WHAT IS LSD?
LSD is one of the most potent, mood-changing chemicals. It is manufactured from lysergic acid, which is found in the ergot fungus that grows on rye and other grains.
It is produced in crystal form in laboratories, mainly in the United States. These crystals are converted to a liquid for distribution. It is odorless, colorless, and has a slightly bitter taste.
Known as “acid” and by many other names, LSD is sold on the street in small tablets (“microdots”), capsules or gelatin squares (“window panes”). It is sometimes added to absorbent paper, which is then divided into small squares decorated with designs or cartoon characters (“loony toons”). Occasionally it is sold in liquid form.
LSD users call an LSD experience a “trip,” typically lasting twelve hours or so. When things go wrong, which often happens, it is called a “bad trip,” another name for a living hell.
PHARMACOLOGY OF LSD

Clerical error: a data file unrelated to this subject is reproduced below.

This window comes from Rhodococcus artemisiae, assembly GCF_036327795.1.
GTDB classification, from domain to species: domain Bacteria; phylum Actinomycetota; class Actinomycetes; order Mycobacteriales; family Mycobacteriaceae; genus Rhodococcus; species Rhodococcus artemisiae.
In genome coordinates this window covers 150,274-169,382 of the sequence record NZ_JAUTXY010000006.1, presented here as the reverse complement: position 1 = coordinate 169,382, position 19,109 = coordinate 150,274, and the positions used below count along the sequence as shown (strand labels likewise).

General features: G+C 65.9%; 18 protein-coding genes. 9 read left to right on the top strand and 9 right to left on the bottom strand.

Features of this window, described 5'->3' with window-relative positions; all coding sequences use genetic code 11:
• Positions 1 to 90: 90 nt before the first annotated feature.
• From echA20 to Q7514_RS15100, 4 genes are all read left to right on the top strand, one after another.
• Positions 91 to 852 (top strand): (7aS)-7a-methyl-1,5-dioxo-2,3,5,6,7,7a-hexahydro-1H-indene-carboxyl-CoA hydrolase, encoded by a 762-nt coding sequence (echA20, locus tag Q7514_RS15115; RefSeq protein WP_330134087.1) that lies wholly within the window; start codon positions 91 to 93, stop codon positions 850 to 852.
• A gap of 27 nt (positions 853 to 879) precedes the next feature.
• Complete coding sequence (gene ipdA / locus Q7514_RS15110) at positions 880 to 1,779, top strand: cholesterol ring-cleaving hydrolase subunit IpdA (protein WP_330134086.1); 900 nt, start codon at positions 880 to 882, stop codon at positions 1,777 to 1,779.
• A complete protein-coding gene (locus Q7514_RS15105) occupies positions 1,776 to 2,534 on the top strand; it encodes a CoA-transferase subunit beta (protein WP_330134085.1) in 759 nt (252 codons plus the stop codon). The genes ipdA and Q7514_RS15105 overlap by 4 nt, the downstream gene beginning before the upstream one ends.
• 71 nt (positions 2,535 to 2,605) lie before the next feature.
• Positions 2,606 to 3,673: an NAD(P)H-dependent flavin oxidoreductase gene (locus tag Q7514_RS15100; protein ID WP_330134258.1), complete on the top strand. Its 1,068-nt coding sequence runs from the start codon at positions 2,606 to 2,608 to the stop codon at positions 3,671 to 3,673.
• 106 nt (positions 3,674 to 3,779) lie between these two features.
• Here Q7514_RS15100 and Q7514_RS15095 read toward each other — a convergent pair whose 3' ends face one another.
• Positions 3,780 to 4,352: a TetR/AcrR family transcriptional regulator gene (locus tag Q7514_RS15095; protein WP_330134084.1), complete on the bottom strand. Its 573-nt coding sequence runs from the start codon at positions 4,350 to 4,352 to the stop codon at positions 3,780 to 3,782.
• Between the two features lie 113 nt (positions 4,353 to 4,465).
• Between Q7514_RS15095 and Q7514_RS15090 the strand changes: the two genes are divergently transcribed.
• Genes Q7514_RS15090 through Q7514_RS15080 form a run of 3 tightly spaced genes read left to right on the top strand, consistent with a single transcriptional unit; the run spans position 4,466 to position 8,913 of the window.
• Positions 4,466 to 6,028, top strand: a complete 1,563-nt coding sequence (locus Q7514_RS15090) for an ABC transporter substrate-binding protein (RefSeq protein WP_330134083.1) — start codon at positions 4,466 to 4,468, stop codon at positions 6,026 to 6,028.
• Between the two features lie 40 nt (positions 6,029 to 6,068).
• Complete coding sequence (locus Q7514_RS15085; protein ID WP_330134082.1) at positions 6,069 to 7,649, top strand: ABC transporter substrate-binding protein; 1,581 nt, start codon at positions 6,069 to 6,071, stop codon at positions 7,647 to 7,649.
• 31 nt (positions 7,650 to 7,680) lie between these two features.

When ingested into the human body, LSD acts as a 5-HT (serotonin) receptor activator, while also dramatically increasing serotonin levels in the brain by deactivating systems that regulate serotonin levels.
Of the 15 different serotonin receptors in the brain, LSD mostly prefers the 2A subtype (5-HT2A). The 5-HT2A receptor is involved in cognitive processes in the prefrontal cortex. This is an important point, for this is where many of LSD’s benefits come from: its involvement in the prefrontal cortex.
The prefrontal cortex is thought to be active in planning complex cognitive behavior, personality expression, decision-making, and moderating social behavior. It also plays a key role in a human’s ability to process information from all other brain systems, and make goal-directed decisions as a result.
Recently, researchers at The Beckley Foundation began to investigate the specific effects of LSD on the brain. The research is led by a group of neuroscientists at the Imperial College London. They raised money for the research through a crowd-funded campaign.
Beckley’s latest study involved giving 20 volunteers a small dose of LSD and then using MRI and MEG imaging to show how it affects brain processes.
The researchers believe LSD may reduce blood flow to the control centers of the brain and thus dampening their activity, which ultimately enhances brain connectivity. It’s thought that this increase in brain connectivity, or ‘entropy’, gives rise to the creative and unique thought patterns associated with the psychedelic experience.